“Silence is the broker. She’d know who else. She doesn’t know that we book with the mom and feed on the kid. Silence just thinks the mom is popular because she’s AB-. It’s harder to find here.” Springer said.
“Until I take care of this, you will stay in town. Spells won’t work this time. If you run, I will tie you to a tree and let the sun take you. Do you understand?” I said in a deadly tone.
“Take me to my house.” I ordered and he led the way to his car, which was now mine as well.
We drove through the city to an upper class neighborhood. Houses were large and spaced far apart. He pulled up to a gated driveway and pressed a button on the visor to open the gate.
There were security cameras on the stone posts that the iron gate was attached to. The long driveway was lined with trees. Lamps were dotted along the path, but they weren’t lit.
As we approached the house, I was even more impressed. It was a large colonial style house. The porch had columns that reached up to the top of the second floor. It was white with blue shutters and a blue door. He parked the car and we went in.
The entry was vast with a marble staircase and marble floors. Nothing was on the walls and he made no move to turn on a light. A cheap table stood nearby and the fake wood print paper on it scratched as Springer tossed his keys onto it. I winced. A house like this didn’t deserve cheap furniture.
I wish I could say that was the worst thing. Unfortunately, he’d decided to decorate the house with furniture and items he found either on the street or at Wal-Mart. It was inexcusable. He’d been here for nearly a decade.
He should have decorated the first winter he was there. Stores were open after sunset in the winter. There was no excuse for such a disgraceful setting.
“This is appalling. You have no window coverings, where do you sleep?” I asked.
Springer pulled out a flashlight and showed me down to the basement where there were no windows. A mattress lay on the floor. The smell of dirt, dust, and mildew tainted the air and made me sneer in disgust.
Why would a man buy a house like this if he were planning to live in the basement on an old mattress like a junkie? I thought I’d suffered. He did this to himself through his own laziness and thoughtlessness.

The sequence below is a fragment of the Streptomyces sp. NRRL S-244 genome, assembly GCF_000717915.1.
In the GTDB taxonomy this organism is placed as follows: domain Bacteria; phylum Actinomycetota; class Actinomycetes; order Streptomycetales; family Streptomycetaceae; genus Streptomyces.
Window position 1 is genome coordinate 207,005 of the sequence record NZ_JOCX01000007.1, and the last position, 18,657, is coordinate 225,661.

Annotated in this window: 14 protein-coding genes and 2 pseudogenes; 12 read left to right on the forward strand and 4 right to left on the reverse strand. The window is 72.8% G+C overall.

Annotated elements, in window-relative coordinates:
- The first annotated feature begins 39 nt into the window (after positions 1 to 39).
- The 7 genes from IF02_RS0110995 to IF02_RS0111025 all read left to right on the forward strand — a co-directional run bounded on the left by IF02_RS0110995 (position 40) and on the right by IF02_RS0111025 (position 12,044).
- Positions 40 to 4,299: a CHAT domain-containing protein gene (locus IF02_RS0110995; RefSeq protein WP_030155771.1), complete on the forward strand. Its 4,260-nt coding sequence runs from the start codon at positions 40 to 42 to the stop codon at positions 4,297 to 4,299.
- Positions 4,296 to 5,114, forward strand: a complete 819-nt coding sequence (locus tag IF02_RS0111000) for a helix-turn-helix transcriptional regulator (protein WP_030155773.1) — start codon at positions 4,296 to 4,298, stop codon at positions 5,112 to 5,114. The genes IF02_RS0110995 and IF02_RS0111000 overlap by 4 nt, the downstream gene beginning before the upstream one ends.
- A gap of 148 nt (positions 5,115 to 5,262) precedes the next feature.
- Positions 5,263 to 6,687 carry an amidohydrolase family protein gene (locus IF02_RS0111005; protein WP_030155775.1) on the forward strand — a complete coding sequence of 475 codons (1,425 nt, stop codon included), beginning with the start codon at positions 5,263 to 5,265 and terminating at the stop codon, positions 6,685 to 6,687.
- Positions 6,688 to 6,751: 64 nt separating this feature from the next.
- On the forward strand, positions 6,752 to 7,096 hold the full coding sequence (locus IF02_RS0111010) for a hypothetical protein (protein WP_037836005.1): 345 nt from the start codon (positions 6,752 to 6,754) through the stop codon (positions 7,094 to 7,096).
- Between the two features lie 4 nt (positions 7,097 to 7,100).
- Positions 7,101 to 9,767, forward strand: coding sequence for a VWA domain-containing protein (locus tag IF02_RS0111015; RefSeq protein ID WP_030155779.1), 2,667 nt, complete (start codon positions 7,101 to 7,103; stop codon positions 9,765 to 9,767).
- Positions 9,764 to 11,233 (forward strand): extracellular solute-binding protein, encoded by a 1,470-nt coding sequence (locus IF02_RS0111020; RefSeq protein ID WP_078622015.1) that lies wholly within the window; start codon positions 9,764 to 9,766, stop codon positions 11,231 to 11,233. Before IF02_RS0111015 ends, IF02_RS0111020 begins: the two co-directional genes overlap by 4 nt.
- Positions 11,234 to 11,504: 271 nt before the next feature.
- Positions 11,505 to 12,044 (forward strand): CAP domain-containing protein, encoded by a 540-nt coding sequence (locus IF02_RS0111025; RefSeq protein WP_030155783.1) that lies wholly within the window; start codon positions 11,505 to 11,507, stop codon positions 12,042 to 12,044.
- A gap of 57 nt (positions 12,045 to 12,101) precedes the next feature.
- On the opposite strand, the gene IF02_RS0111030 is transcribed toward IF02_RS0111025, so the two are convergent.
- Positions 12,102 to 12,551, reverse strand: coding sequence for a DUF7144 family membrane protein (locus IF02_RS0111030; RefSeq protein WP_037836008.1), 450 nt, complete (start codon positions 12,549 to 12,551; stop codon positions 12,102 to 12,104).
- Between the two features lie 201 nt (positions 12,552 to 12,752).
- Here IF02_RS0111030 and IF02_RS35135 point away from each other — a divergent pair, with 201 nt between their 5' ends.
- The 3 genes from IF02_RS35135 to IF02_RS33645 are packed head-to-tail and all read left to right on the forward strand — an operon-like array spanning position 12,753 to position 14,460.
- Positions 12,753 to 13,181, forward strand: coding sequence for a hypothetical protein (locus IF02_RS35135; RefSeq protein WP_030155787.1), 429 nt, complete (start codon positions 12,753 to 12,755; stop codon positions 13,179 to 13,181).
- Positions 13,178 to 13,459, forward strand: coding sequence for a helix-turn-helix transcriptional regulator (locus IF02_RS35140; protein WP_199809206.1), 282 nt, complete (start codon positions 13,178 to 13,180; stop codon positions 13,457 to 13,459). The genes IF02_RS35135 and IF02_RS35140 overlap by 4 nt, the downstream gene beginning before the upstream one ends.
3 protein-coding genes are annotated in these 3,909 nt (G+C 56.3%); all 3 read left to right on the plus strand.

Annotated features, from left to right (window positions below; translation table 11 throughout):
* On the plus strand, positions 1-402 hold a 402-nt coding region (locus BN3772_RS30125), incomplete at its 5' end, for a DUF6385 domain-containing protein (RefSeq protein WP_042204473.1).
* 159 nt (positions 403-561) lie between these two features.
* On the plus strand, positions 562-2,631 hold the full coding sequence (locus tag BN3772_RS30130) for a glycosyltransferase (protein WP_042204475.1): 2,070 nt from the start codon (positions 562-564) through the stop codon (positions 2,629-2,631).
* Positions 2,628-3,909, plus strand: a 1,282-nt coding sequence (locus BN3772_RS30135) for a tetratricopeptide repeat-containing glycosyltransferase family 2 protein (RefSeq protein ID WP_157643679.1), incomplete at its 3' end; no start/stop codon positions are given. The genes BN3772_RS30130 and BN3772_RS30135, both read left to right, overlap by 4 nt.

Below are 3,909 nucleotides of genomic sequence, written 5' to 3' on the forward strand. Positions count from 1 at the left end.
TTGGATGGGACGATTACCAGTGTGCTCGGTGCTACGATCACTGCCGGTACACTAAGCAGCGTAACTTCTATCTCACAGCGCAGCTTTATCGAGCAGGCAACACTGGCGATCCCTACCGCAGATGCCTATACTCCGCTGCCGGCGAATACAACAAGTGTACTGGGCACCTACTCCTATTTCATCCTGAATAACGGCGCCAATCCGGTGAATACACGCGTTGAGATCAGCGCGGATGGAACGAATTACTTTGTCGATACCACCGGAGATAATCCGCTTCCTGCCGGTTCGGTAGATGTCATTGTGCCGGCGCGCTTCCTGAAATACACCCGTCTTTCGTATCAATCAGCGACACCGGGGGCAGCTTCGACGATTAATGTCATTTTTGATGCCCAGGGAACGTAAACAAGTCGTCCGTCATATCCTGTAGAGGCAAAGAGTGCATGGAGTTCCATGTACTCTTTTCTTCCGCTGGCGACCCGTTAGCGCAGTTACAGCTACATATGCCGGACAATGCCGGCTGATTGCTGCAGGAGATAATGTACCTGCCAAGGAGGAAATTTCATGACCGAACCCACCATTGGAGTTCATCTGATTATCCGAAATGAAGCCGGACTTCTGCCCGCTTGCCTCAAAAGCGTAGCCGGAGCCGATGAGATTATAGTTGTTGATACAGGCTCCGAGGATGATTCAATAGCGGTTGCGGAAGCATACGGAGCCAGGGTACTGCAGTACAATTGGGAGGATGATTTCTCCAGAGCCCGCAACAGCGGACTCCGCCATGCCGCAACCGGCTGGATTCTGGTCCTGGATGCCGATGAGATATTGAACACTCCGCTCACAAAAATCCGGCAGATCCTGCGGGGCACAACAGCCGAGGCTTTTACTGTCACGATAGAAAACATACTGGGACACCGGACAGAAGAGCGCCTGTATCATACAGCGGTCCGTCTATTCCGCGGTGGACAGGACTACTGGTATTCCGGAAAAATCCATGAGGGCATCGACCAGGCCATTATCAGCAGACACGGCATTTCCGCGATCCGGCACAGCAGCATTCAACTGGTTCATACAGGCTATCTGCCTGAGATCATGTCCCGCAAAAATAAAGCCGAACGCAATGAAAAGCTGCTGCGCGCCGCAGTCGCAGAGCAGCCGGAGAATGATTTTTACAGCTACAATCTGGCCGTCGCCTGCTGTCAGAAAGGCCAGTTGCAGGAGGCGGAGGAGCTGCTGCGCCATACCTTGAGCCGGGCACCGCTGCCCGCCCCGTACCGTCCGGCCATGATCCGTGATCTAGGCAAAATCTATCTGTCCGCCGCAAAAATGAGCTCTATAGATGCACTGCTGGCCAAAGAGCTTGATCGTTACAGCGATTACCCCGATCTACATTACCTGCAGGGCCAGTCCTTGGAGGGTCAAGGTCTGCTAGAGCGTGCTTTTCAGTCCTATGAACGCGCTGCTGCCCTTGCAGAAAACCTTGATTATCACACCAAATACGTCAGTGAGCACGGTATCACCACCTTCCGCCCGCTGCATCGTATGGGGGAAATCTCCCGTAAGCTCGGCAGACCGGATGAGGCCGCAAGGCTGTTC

“You’ve lived here for at least ten years without basic utilities. Without moving out of the basement. Why didn’t you get a human servant to take care of your needs?” I asked.
“I tried, but I couldn’t keep them. They fell out of my thrall in three days.” He admitted.
“You didn’t feed them any of your blood? You were just using your mind control?” I pressed. Idiot.
“I… I didn’t think to do that. Sorry, master.” Springer hung his head.
Even when he was alive he’d been flighty and impulsive. It had caused the wound that made his father ask me to save him. Forever twenty and seeming to be mentally as ageless as he was physically. I sighed.
This city was perfect. The vampire population was low enough to not have many conflicts, but large enough to never feel alone. There were plenty of humans to feed on and a blood broker when you didn’t feel like hunting. I was sure there was a daytime servant agency as well, Springer just hadn’t thought to look for it.
“Give me the address for Silence, then I want you to prepare a place for me to sleep that is clean and safe. When I return, you WILL be here. Do you understand?” I growled.
“Yes, master.” Springer bowed and dug through his wallet, handing me a card with a heart dripping blood and the name of the broker on it.
I grabbed the keys on the way out and put the location in the sat nav in the car. I had to find the vampires who fed on the girl and end them, have Silence remove the mother from her menu, and figure out a way to make it up to the girl who my idiot childe turned into a delicacy in this territory. At least one of those things could be finished tonight.